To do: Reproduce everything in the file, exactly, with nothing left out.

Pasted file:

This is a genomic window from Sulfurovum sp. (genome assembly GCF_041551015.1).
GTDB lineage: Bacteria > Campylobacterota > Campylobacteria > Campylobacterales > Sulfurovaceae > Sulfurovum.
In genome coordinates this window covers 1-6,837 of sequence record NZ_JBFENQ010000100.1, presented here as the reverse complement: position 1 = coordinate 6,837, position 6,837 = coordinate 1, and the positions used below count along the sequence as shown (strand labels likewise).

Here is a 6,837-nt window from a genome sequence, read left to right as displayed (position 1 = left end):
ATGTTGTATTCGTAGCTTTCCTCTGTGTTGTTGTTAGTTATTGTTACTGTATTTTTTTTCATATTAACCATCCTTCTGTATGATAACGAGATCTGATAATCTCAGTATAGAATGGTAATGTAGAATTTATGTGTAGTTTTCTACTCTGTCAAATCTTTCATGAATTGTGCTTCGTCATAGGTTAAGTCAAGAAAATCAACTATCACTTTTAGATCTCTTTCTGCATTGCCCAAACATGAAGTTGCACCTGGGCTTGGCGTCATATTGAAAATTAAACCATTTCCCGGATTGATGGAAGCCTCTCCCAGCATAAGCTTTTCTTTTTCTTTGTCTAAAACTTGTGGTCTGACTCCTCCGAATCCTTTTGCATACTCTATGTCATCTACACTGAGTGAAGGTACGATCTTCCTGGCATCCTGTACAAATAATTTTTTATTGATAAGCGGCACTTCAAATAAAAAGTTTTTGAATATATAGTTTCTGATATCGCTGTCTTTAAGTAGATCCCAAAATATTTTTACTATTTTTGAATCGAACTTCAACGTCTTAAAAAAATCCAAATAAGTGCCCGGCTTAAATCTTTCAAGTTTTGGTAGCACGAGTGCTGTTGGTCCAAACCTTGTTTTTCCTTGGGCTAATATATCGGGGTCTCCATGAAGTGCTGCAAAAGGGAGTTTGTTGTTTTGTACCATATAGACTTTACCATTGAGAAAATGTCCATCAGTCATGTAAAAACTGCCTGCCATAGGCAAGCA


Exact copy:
This is a genomic window from Sulfurovum sp. (genome assembly GCF_041551015.1).
GTDB lineage: Bacteria > Campylobacterota > Campylobacteria > Campylobacterales > Sulfurovaceae > Sulfurovum.
In genome coordinates this window covers 1-6,837 of sequence record NZ_JBFENQ010000100.1, presented here as the reverse complement: position 1 = coordinate 6,837, position 6,837 = coordinate 1, and the positions used below count along the sequence as shown (strand labels likewise).

Here is a 6,837-nt window from a genome sequence, read left to right as displayed (position 1 = left end):
ATGTTGTATTCGTAGCTTTCCTCTGTGTTGTTGTTAGTTATTGTTACTGTATTTTTTTTCATATTAACCATCCTTCTGTATGATAACGAGATCTGATAATCTCAGTATAGAATGGTAATGTAGAATTTATGTGTAGTTTTCTACTCTGTCAAATCTTTCATGAATTGTGCTTCGTCATAGGTTAAGTCAAGAAAATCAACTATCACTTTTAGATCTCTTTCTGCATTGCCCAAACATGAAGTTGCACCTGGGCTTGGCGTCATATTGAAAATTAAACCATTTCCCGGATTGATGGAAGCCTCTCCCAGCATAAGCTTTTCTTTTTCTTTGTCTAAAACTTGTGGTCTGACTCCTCCGAATCCTTTTGCATACTCTATGTCATCTACACTGAGTGAAGGTACGATCTTCCTGGCATCCTGTACAAATAATTTTTTATTGATAAGCGGCACTTCAAATAAAAAGTTTTTGAATATATAGTTTCTGATATCGCTGTCTTTAAGTAGATCCCAAAATATTTTTACTATTTTTGAATCGAACTTCAACGTCTTAAAAAAATCCAAATAAGTGCCCGGCTTAAATCTTTCAAGTTTTGGTAGCACGAGTGCTGTTGGTCCAAACCTTGTTTTTCCTTGGGCTAATATATCGGGGTCTCCATGAAGTGCTGCAAAAGGGAGTTTGTTGTTTTGTACCATATAGACTTTACCATTGAGAAAATGTCCATCAGTCATGTAAAAACTGCCTGCCATAGGCAAGCA